Grand Manan, pies une

We’re here! We almost missed the ferry, after planning to be there early, because we forgot all about Atlantic Time, which is an hour earlier, eh? Then our trip was delayed while the ferry crew heroically rescued three people adrift in the freezing Bay of Fundy after their boat overturned. Only one was wearing a PFD, but they all made it. “Too much speed and too much drink,” according to the rescue crew.

Then it was a short drive to a lovely cottage, and a walk down the hill to our own personal cliff.

Now off to discover some haddock in leek cream.

At your mother’s knee

I am beginning work on a illustrated collection of excerpts from my family’s letters. My son and I talked about the examples I’ve used so far and found that his recollection (of my communications with him) is vastly different than the advice I heard from my parents. This is a partial list for Mother’s Day 201o: amusing, and not a little weird.

In no particular order, although I suspect the examples that he remembers most vividly come first:

Baba Yaga eats people. Always has. Always will.

Never play cards for money in a place you can’t leave.

Always trade up.

There’s nothing that can’t be fixed with the  judicious amount of accellerant.

Sleep is a weapon.

Never fall in love with  someone with more problems than you. And, there are a lot of people out there with more problems than you. (I should add that this rule has been flung down and danced on in our household.)

Dress like you had to walk home.

If you get to salt water, turn around.

If you don’t know what color it is, it isn’t purple.

That’s higher than it looks from down here.

The Rent-a-cop won’t think it’s funny. Don’t take it personally.

Remember where you parked.

Wish my mom had told me the one about Baba Yaga. . .

Easter eggs

Pink pickled deviled eggs are a treat any time of year, but traditional for spring. We just had an Easter supper of tabouleh, baba ganouj, pita chips, fruit salad and pickled eggs – it was wonderful and no one (least of all myself) had to stand over a hot stove on this lovely day.

Hard boil six to eight eggs. My technique is to add the eggs to cold water in a large pot, bring them to a boil with the cover on, then turn off the heat and let stand 15 minutes. Uncover, drain and rinse with cold water, allow eggs to cool enough to handle and peel. Older eggs are much easier to peel.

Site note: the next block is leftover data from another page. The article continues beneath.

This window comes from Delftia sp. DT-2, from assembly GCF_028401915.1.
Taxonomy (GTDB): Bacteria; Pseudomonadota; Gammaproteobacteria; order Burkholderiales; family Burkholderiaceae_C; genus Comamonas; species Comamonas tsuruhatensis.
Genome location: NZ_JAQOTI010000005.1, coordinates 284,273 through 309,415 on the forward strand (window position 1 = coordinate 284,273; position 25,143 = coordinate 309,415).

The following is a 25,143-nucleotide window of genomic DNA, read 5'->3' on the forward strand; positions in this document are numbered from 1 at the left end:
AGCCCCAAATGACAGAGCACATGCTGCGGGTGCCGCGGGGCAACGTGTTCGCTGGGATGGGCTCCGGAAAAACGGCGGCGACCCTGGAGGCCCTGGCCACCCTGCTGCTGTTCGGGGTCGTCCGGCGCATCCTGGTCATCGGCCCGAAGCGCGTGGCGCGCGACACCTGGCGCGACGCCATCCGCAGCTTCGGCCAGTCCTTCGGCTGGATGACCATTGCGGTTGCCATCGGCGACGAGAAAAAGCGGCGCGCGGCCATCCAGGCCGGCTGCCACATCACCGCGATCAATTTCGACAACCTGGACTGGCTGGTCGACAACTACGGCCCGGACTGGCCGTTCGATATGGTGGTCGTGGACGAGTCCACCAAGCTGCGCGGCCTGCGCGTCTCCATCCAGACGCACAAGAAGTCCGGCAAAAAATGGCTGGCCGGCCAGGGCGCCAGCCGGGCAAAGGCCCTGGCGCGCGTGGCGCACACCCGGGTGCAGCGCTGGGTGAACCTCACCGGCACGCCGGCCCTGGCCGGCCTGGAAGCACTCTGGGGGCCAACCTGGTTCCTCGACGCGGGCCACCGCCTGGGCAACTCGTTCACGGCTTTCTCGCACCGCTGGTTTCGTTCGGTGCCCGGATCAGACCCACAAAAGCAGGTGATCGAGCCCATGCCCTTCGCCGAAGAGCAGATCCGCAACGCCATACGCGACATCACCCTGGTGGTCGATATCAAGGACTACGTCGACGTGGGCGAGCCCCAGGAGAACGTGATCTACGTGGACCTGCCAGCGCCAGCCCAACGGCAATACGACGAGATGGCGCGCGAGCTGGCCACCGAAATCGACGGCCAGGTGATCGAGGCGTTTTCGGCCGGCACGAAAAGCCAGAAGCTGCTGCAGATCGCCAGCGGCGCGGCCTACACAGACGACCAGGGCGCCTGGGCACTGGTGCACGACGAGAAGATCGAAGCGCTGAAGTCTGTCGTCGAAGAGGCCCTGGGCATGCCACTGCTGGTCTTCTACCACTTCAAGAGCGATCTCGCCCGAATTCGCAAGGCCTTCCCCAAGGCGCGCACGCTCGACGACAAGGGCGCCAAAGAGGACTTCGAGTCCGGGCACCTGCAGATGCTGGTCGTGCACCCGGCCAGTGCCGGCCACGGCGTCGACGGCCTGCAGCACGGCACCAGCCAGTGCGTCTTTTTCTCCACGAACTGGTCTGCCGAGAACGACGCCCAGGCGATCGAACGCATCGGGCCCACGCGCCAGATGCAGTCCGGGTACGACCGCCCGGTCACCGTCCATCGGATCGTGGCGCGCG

My original recipe for this dish begins with cooking the beets, adding spices and then making a pickling solution out of the broth. These days I buy a large jar of borscht, empty it into a large container, add 1/4 C brown sugar and two Tbs of cider vinegar and add the eggs. I swear it’s even better this way.

Allow the eggs to stand in the broth for three days, stirring occasionally, in a cool dark place.

Dip the eggs out of the jar with a slotted spoon and compost the broth. Slice them in half, scoop out the yolks and mash separately with 1/4 C mayonnaise or yogurt, 1/4 C mustard, 2 Tbs of chives and a little sea salt. I have sorrel in the garden now, and added 5 leaves chopped fine for a lemony edge. Mix and mash the ingredients until smooth and then add back to the empty “whites” with two spoons. You can use a pastry bag, but I like the less formal approach here. Joyeuses Pâques!

Happy New Year Buns

new years buns

This is a weird picture, but it’s the only one I have – we ate them too quickly. My family traditionally celebrates New Year’s Eve by staying in and eating dumplings. Tonight we made potstickers (fried and then steamed, made with unleavened dough) and baozi (steamed, leavened filled rolls).  We also made a batch of shrimp, ginger, garlic, spinach and water chestnut filling and used it for both batches. Here’s the recipe for the baozi – you’ll need a bamboo or metal tiered steamer and a food processor.

1 Tbs active dry yeast
1  cup lukewarm water
2 tablespoons cooking oil
2 teaspoons sugar
1 egg
3 1/2 cups all-purpose wheat flour or bread flour, plus more as needed. You can also use rice flour, barley, whole wheat or corn meal as part of the dry ingredients.

Add flour, sugar and yeast to the bowl of a food processor. Pulse a few times to mix.  Add water, oil and egg; process until well blended and the dough pulls away from the sides of the bowl. This is a soft dough.